Top cameras for those just starting out, or those who are already in the DSLR game.
If you feel like you’ve outgrown your point-and-shoot model and want to explore the world of more advanced DSLR cameras, then ease-of-use will probably feature at the top of your list of requirements. After all, alongside the beefier specification found inside a DSLR, there’s little point in having much more picture-taking power at your fingertips if you’re not sure which function does what.
However, even using a DSLR in full auto mode will provide an improved photographic experience, including the core benefit of being able to shoot much larger RAW files. Added to that, oodles of extra features and the opportunity to adopt a more manual hands-on approach once you have mastered those new controls, means that it’s a step well-worth taking.
So, inspired by our recent 5-star review of the Canon EOS 70D, here are ten of the best DSLRs that deliver way more than a conventional compact ever can, while retaining relatively simple and easy-to-use functionality that’ll help to take your photography to the next level. Yes, some of them are very expensive and yes, for a while you may only be using one of these snappers to a fraction of its abilities but if you’re going to jump in the DSLR puddle – you may as well do it with both feet.
Canon EOS 70D
The inspiration for this updated top ten and Canon’s latest 5-star snapper – the Canon EOS 70D is Canon’s top enthusiast level camera of the moment. If you want more from a DSLR, you’re probably a professional. It’s a terrific mid-level DSLR camera. It has a solid, usable design, a lifetime of guides and features to explore and captures wonderful colour photographs at even low light levels.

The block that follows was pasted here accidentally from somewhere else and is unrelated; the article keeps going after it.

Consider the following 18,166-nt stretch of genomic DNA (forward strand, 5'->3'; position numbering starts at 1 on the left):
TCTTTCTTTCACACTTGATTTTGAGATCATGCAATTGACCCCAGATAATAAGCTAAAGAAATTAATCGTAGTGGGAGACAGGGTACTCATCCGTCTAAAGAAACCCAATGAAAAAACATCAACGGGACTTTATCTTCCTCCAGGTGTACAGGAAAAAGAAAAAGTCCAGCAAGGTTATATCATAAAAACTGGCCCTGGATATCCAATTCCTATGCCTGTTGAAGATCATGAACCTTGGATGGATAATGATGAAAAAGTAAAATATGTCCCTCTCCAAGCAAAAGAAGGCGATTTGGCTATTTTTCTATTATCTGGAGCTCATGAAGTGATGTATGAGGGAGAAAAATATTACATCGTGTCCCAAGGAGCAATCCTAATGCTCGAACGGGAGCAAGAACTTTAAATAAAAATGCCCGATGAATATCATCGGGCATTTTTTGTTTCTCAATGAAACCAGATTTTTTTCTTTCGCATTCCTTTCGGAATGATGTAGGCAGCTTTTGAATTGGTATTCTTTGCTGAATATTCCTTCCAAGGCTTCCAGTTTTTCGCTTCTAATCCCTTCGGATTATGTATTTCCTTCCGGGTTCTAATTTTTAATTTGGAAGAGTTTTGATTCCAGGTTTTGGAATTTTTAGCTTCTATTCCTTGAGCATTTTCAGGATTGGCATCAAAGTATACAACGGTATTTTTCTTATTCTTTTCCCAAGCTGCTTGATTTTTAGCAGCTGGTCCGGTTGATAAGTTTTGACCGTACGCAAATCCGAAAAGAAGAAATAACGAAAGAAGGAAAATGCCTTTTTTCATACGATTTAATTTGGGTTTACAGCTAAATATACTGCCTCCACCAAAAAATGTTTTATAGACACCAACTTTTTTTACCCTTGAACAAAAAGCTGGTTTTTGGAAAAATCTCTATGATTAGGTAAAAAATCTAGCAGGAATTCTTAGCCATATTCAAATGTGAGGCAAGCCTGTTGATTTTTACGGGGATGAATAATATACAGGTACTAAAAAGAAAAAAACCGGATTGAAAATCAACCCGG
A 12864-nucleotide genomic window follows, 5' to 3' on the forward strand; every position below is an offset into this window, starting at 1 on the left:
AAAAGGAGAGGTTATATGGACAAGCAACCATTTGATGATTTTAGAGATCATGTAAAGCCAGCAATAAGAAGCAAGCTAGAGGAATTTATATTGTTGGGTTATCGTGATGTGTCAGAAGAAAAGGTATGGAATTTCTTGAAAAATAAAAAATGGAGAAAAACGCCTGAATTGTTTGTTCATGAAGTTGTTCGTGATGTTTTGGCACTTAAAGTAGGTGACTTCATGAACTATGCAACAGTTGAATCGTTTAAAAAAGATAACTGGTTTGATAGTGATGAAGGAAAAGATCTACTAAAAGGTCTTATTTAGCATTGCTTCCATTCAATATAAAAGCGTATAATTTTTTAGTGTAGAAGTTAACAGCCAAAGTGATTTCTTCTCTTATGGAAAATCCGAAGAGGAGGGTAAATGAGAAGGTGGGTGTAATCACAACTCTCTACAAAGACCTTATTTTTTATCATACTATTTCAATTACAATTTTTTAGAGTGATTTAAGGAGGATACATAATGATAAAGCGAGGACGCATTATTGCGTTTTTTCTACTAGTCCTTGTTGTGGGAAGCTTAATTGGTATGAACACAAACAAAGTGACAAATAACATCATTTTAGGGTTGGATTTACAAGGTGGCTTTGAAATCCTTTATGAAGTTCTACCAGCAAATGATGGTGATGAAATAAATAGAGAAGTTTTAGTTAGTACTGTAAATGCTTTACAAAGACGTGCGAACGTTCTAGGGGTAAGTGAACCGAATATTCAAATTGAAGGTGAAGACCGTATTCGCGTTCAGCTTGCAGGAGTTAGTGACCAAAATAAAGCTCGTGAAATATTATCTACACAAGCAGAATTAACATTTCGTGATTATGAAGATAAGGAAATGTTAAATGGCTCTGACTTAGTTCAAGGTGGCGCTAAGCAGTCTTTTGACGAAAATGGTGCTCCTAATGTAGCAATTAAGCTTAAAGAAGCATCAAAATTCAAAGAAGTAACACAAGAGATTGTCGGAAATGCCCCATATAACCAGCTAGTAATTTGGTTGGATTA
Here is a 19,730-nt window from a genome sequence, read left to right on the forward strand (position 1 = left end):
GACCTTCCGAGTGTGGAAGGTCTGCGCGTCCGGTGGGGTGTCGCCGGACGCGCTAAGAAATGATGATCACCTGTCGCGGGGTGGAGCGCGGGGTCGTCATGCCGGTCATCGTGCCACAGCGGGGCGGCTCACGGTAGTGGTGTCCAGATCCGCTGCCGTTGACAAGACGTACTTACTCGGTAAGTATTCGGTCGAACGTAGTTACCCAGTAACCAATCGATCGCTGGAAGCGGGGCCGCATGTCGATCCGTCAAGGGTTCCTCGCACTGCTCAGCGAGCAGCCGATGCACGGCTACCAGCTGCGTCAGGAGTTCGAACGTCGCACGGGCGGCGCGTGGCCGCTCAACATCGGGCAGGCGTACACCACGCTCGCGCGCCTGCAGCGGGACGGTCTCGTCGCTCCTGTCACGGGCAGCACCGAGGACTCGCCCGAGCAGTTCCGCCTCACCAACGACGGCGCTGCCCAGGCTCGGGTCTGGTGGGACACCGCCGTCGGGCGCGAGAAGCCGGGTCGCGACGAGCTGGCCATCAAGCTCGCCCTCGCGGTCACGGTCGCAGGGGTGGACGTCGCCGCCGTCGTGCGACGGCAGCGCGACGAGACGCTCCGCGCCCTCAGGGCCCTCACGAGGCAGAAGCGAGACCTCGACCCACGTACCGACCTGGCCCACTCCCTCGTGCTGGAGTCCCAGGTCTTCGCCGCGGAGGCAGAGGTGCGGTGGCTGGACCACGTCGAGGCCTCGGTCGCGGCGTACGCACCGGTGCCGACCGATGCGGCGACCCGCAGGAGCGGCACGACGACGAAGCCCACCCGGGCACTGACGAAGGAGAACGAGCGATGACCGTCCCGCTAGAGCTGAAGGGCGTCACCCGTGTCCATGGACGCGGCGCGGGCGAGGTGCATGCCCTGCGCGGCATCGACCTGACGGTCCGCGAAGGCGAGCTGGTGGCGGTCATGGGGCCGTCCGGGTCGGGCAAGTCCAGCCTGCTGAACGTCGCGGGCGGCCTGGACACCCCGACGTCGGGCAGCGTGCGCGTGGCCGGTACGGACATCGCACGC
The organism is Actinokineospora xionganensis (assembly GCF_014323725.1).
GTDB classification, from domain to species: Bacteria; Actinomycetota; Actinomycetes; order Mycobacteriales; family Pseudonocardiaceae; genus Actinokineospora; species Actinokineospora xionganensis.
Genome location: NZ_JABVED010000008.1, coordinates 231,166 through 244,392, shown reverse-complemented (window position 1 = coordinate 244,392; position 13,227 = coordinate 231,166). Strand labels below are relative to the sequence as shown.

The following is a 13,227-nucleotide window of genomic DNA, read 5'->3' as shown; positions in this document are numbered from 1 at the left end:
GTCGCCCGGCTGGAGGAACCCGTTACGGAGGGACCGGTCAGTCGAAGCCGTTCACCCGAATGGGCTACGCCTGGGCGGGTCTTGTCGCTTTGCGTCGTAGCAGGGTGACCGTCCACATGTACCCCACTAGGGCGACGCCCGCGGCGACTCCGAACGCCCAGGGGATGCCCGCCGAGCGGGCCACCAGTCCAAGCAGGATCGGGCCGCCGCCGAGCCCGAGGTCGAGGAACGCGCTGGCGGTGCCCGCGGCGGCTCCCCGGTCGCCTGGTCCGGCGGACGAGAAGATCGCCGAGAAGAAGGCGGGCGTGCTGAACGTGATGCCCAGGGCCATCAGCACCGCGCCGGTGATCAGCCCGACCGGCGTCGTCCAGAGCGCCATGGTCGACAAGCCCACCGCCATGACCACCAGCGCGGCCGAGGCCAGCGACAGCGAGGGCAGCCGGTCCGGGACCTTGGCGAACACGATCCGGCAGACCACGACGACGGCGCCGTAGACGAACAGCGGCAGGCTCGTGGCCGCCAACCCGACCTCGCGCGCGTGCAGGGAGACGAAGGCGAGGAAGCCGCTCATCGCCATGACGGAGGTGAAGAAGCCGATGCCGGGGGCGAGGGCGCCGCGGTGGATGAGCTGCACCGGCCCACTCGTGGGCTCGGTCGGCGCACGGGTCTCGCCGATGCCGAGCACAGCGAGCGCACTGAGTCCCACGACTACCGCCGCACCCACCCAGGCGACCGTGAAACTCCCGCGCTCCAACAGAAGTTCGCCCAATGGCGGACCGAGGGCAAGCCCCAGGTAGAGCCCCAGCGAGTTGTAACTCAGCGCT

Key features: A newly designed 20.2-megapixel APS-C sized sensor, a superb 3-inch LCD screen.
Perfect for: Anyone who’s really keen to push their abilities with some challenging features that guarantee great results.
Guide price: From £970
The Nikon D3200 remains in our list, simply because it’s a great camera that’s ideally suited to a beginner. That’s not to say it doesn’t have all of the muscle of its pricier counterparts, but this is an affordable and simple to master camera that benefits from a natty Guide Mode option. It’s nicely designed and one of the less bulky DSLRs around too, while the 24.2-megapixel sensor will capture quality shots every time.
Key features: 24.2 megapixels, Guide Mode, D-movie mode and Full HD video, wireless mobile adapter.
Perfect for: Those who need a helping hand, want excellent picture quality and not too much bulk.
Guide price: From £369
Sony Alpha A57
Sony offers up this neat twist on the DSLR thanks to its Single Lens Translucent, or SLT cameras of which the A57 is a solid, fairly-priced middle ground offering. The build quality is top-notch and there are plenty of controls, some of which can be customised to suit your own requirements. The electronic viewfinder will certainly appeal to some, as will the articulated LCD screen that’s really effective in challenging conditions.
Key features: 16.1-megapixels, Exmoor APS HD CMS sensor, Electronic Viewfinder, Full HD video, 3-inch TruBlack tilt/swivel screen.
Perfect for: People who want a responsive performer and prefer an EVF that’ll partner seamlessly with any of the Sony A-mount lens range.
Guide price: From £695
Canon EOS 100D
The brand new EOS 100D is the smallest and lightest APS-C DSLR yet produced and has been developed with aspiring enthusiast photographers firmly in mind. There’s a simplistic in-camera feature guide, plus an impressive touchscreen while the picture quality in both still and HD video is second to none. Compatibility with a wide variety of lenses should make it a sure-fire hit.
Key features: 18.0 megapixels, Vari-angle LCD touchscreen, Full HD movies, Creative Filters, built-in feature guide.
Perfect for: Any first-time DSLR photographer in need of a cracking camera thanks to its easy to use features and surprisingly beefy specification.
Guide price: From £449
Pentax K-5 II